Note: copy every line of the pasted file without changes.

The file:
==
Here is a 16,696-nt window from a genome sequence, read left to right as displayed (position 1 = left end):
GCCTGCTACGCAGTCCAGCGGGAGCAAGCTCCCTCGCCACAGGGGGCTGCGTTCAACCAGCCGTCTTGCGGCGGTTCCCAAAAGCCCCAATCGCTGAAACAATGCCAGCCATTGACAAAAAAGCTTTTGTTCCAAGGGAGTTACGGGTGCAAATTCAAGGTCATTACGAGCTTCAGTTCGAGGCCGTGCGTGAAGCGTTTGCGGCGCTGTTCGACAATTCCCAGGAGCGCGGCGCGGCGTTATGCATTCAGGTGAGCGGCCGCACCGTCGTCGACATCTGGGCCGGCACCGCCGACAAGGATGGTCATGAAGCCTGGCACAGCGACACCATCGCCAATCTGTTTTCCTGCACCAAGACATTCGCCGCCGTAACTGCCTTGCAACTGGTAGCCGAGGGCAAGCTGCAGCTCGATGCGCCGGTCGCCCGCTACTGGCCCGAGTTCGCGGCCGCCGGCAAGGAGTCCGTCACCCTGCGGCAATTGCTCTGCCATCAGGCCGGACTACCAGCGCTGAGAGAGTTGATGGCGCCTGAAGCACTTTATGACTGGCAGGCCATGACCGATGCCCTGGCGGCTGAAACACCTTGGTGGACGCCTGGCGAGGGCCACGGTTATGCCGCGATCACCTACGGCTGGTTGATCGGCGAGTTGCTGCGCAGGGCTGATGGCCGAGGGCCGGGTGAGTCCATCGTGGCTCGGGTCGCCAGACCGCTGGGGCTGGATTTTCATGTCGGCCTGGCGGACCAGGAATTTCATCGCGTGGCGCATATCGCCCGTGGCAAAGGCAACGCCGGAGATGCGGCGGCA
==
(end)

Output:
Here is a 16,696-nt window from a genome sequence, read left to right as displayed (position 1 = left end):
GCCTGCTACGCAGTCCAGCGGGAGCAAGCTCCCTCGCCACAGGGGGCTGCGTTCAACCAGCCGTCTTGCGGCGGTTCCCAAAAGCCCCAATCGCTGAAACAATGCCAGCCATTGACAAAAAAGCTTTTGTTCCAAGGGAGTTACGGGTGCAAATTCAAGGTCATTACGAGCTTCAGTTCGAGGCCGTGCGTGAAGCGTTTGCGGCGCTGTTCGACAATTCCCAGGAGCGCGGCGCGGCGTTATGCATTCAGGTGAGCGGCCGCACCGTCGTCGACATCTGGGCCGGCACCGCCGACAAGGATGGTCATGAAGCCTGGCACAGCGACACCATCGCCAATCTGTTTTCCTGCACCAAGACATTCGCCGCCGTAACTGCCTTGCAACTGGTAGCCGAGGGCAAGCTGCAGCTCGATGCGCCGGTCGCCCGCTACTGGCCCGAGTTCGCGGCCGCCGGCAAGGAGTCCGTCACCCTGCGGCAATTGCTCTGCCATCAGGCCGGACTACCAGCGCTGAGAGAGTTGATGGCGCCTGAAGCACTTTATGACTGGCAGGCCATGACCGATGCCCTGGCGGCTGAAACACCTTGGTGGACGCCTGGCGAGGGCCACGGTTATGCCGCGATCACCTACGGCTGGTTGATCGGCGAGTTGCTGCGCAGGGCTGATGGCCGAGGGCCGGGTGAGTCCATCGTGGCTCGGGTCGCCAGACCGCTGGGGCTGGATTTTCATGTCGGCCTGGCGGACCAGGAATTTCATCGCGTGGCGCATATCGCCCGTGGCAAAGGCAACGCCGGAGATGCGGCGGCA